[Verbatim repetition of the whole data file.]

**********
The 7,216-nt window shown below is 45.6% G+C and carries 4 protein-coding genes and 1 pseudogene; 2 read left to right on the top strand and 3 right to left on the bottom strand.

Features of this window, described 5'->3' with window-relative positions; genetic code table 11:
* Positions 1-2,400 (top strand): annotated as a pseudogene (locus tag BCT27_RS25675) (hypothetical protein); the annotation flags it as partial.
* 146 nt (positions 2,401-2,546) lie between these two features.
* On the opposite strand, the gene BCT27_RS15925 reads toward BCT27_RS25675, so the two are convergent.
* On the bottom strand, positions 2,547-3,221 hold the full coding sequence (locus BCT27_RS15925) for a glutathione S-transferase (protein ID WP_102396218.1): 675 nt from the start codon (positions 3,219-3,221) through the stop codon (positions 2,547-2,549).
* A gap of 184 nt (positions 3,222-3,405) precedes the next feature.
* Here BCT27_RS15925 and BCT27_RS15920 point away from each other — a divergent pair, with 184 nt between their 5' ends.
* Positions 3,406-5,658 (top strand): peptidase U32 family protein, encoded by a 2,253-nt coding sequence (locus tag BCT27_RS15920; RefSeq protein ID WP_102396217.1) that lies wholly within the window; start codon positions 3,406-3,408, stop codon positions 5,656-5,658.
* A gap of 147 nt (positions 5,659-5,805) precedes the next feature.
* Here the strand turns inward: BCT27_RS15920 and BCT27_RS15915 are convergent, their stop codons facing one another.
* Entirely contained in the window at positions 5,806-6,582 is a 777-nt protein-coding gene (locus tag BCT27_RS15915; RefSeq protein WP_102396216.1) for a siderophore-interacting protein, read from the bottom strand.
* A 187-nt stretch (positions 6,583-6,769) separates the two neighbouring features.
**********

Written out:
The 7,216-nt window shown below is 45.6% G+C and carries 4 protein-coding genes and 1 pseudogene; 2 read left to right on the top strand and 3 right to left on the bottom strand.

Features of this window, described 5'->3' with window-relative positions; genetic code table 11:
* Positions 1-2,400 (top strand): annotated as a pseudogene (locus tag BCT27_RS25675) (hypothetical protein); the annotation flags it as partial.
* 146 nt (positions 2,401-2,546) lie between these two features.
* On the opposite strand, the gene BCT27_RS15925 reads toward BCT27_RS25675, so the two are convergent.
* On the bottom strand, positions 2,547-3,221 hold the full coding sequence (locus BCT27_RS15925) for a glutathione S-transferase (protein ID WP_102396218.1): 675 nt from the start codon (positions 3,219-3,221) through the stop codon (positions 2,547-2,549).
* A gap of 184 nt (positions 3,222-3,405) precedes the next feature.
* Here BCT27_RS15925 and BCT27_RS15920 point away from each other — a divergent pair, with 184 nt between their 5' ends.
* Positions 3,406-5,658 (top strand): peptidase U32 family protein, encoded by a 2,253-nt coding sequence (locus tag BCT27_RS15920; RefSeq protein ID WP_102396217.1) that lies wholly within the window; start codon positions 3,406-3,408, stop codon positions 5,656-5,658.
* A gap of 147 nt (positions 5,659-5,805) precedes the next feature.
* Here the strand turns inward: BCT27_RS15920 and BCT27_RS15915 are convergent, their stop codons facing one another.
* Entirely contained in the window at positions 5,806-6,582 is a 777-nt protein-coding gene (locus tag BCT27_RS15915; RefSeq protein WP_102396216.1) for a siderophore-interacting protein, read from the bottom strand.
* A 187-nt stretch (positions 6,583-6,769) separates the two neighbouring features.